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Military space cut down

(Shanghai Daily)

08:30, September 02, 2011

China'S military aviation authority is to release more airspace for civil aviation in a bid to reduce flight delays.

When it opened military airspace for a total of 170,000 civil flights in the first half of this year there was a reduction of 6.38 million kilometers of flying distance, Yang Yujun, spokesman for the Ministry of National Defense, told reporters at a press conference on Wednesday.

"The military will keep supporting the civil aviation to reduce the flight delays that are affecting many passengers, including me," Yang said.

The average on-schedule rate of domestic flights was 76.89 percent in the second half of 2010, compared with 81.90 percent in the whole of 2009, according to the Civil Aviation Administration of China.

However, domestic passengers say they felt the actual rate of planes leaving and arriving on time was far lower than the official numbers.

Domestic airlines would welcome the measure because the lack of sufficient airspace had been one of the main reasons for delays, Zhang Wuan, a spokesman for Shanghai Spring Airlines, said yesterday.

China's civil aviation industry had been developing rapidly over the past 20 years, while the airspace for civil use was almost unchanged, said Fu Shan, professor of the School of Aeronautics and Astronautics of Shanghai Jiao Tong University.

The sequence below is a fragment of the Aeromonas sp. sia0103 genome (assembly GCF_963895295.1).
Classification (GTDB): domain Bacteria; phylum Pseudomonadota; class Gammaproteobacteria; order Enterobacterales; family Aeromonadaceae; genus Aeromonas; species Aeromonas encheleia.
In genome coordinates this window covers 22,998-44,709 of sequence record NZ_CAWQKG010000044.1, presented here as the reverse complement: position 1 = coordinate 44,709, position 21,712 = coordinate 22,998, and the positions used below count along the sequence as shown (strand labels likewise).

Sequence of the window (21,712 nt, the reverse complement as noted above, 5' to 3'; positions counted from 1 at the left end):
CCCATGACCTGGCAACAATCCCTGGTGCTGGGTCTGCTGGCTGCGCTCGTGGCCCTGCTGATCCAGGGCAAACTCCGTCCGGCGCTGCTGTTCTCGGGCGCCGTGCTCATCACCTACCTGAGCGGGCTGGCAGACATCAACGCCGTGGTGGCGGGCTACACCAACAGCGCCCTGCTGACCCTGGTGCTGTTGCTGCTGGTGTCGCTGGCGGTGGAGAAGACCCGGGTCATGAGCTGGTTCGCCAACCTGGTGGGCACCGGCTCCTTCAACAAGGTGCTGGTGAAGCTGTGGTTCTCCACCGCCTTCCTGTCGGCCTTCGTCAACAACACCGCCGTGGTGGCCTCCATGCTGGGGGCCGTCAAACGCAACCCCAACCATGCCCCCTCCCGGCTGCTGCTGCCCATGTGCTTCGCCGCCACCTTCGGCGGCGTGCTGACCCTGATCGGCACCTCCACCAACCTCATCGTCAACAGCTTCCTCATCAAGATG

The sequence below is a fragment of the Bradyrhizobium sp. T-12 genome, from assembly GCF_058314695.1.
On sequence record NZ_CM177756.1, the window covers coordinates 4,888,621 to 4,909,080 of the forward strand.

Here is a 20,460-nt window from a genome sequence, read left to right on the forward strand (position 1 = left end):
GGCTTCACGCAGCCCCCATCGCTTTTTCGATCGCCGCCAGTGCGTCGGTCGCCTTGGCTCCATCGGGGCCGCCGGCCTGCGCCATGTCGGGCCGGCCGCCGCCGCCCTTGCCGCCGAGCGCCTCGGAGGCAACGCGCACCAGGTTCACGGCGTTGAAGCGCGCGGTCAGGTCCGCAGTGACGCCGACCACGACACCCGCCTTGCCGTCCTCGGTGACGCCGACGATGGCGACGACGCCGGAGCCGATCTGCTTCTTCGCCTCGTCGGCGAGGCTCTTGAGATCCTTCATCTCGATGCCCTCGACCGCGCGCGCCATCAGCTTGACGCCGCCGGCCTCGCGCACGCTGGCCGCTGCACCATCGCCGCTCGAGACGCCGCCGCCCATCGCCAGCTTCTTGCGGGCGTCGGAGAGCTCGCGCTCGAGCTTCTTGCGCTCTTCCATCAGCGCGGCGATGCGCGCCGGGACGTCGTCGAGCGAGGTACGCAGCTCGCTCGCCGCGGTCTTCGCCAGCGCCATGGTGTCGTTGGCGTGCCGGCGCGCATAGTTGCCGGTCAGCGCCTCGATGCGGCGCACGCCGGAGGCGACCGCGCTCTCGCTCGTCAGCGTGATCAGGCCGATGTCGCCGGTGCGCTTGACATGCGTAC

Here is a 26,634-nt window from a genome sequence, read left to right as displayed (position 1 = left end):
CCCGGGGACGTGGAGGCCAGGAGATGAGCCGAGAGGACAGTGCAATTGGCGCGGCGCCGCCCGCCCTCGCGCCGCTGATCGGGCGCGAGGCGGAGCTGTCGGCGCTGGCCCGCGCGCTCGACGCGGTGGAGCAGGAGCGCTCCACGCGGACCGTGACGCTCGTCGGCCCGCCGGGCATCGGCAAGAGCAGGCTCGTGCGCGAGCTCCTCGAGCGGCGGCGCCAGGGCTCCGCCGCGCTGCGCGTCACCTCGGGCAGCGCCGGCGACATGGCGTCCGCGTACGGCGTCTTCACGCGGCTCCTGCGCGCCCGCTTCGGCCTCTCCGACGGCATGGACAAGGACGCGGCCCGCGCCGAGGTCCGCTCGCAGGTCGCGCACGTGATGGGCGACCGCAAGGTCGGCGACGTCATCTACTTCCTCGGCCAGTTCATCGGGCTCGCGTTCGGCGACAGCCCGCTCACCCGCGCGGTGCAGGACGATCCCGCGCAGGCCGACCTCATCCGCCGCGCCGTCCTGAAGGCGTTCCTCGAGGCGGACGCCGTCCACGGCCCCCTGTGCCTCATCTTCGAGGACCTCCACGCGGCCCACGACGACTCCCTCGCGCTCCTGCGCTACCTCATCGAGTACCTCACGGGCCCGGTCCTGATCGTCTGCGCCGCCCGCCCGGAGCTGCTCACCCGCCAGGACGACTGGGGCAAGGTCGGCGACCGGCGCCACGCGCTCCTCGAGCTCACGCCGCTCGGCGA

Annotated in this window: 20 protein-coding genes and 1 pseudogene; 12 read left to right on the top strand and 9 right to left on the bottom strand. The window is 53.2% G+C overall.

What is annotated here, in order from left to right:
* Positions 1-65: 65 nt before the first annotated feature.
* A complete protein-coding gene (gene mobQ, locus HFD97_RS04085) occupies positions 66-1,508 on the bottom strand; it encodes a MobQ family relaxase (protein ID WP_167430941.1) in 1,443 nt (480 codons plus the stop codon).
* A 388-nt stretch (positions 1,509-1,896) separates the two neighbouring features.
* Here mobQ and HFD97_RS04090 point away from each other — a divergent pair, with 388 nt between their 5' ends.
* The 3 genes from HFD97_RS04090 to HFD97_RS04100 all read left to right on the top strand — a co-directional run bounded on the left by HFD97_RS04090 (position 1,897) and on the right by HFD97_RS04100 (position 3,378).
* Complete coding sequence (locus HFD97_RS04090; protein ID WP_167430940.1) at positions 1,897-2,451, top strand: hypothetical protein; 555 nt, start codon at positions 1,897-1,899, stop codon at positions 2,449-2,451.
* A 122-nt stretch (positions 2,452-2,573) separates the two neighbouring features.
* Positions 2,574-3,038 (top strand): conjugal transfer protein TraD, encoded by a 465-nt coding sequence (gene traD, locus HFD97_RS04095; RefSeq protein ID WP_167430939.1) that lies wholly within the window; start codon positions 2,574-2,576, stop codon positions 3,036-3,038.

Xinhua news agency said that the country had a total 1,604 planes in use for civil aviation purposes by the end of last year, more than double the number in use in 2005.

China so far has a total of 9.98 million square kilometers of usable airspace, including 32 percent for civil aviation and about 24 percent for military use, according to the China National Airspace Technology Laboratory.

Fu said the military effort should be able to effectively reduce the number of delays, since it controlled a large part of the country's airspace.

"It is natural for the military to release its airspace with less pressure on the country's air forces and the improvement in management skills," Fu said.

The aviation authority has been working hard to improve the average on-schedule rate of domestic flights such as preparing standby planes at airports to cope with delays. Li Jiaxiang, director of the Civil Aviation Administration of China, asked domestic airlines to set aside 2 percent of capacity as backup to ensure enough planes to cope with delays. He also ordered major carriers to have a plane on standby at airports in Shanghai, Beijing and Guangzhou.

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